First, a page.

Abstract: Over-the-counter (OTC) versions of prescription drugs can improve access and affordability, and potentially reduce spending on healthcare. To incentivize firms to conduct the R & D process required for converting prescription (Rx) drugs to OTC status, the first firm to gain approval for OTC sales of a prescription (Rx) drug enjoys three years of market exclusivity granted by the Food and Drug Administration (FDA). Firms usually, but not always, delay OTC entry until the end of their Rx patent protection. This paper studies how the FDA provision of market exclusivity affects firms' time of entry into the OTC market and, ultimately, consumer welfare. To separate the multiple offsetting incentives in this market, we estimate a dynamic oligopoly model of anti-ulcer drugs, where many, but not all, molecules have been converted at varying points in their lifecycle. The model recognizes imperfect substitution between Rx and OTC drugs and allows firms to choose price as well as timing of entry by taking into account dynamic forces such as cannibalization and preemption. We find that OTC market exclusivity policy, which is intended to encourage innovation and increase the number of OTC drugs, actually hurts consumers by delaying OTC entry until an Rx drug patent expires. For example, without the market exclusivity policy AstraZeneca would have introduced Nexium OTC in 2011instead of at patent expiry in 2014. Our analysis shows that delay of Nexium OTC entry causes consumers to lose at least 600 million dollars each year on average. We propose an alternative policy in which market exclusivity is preserved after patent expiration to an OTC drug that is introduced more than three years earlier than patent expiration, and find that the policy eliminates the incentive of strategic delay, and enhances consumer welfare.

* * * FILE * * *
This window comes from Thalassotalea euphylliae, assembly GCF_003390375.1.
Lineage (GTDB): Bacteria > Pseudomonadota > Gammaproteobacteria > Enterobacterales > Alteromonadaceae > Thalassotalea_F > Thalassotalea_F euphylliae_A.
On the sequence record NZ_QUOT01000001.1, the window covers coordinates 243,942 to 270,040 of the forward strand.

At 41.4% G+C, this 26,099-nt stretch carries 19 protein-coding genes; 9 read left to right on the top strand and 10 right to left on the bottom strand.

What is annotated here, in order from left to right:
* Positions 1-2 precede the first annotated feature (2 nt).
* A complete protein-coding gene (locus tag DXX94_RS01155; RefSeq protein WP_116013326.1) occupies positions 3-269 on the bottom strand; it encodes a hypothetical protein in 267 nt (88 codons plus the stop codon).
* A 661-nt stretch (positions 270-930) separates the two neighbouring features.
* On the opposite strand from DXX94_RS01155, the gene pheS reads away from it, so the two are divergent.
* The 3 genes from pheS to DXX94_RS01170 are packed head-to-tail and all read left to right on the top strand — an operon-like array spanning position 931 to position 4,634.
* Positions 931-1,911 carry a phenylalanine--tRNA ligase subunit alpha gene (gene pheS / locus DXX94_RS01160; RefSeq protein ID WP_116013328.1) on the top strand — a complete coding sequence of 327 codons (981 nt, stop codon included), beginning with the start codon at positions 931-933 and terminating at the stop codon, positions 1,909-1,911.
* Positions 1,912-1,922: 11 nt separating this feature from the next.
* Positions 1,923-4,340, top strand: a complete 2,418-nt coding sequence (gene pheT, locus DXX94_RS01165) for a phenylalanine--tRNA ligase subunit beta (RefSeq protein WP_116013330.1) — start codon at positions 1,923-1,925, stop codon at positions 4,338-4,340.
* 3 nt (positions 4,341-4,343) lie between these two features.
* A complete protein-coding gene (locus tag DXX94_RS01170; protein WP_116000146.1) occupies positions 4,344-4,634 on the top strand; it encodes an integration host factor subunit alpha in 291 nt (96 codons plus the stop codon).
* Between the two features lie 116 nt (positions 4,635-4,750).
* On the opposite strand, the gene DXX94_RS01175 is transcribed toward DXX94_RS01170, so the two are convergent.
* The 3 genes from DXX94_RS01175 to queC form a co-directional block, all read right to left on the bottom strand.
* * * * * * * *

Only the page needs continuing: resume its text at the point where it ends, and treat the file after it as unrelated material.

3. Welfare Effects of Public Procurement of Medicines: Evidence from Ecuador (with Jerónimo Callejas)
[Link To Draft]  (Revision requested, International Journal of Industrial Organization)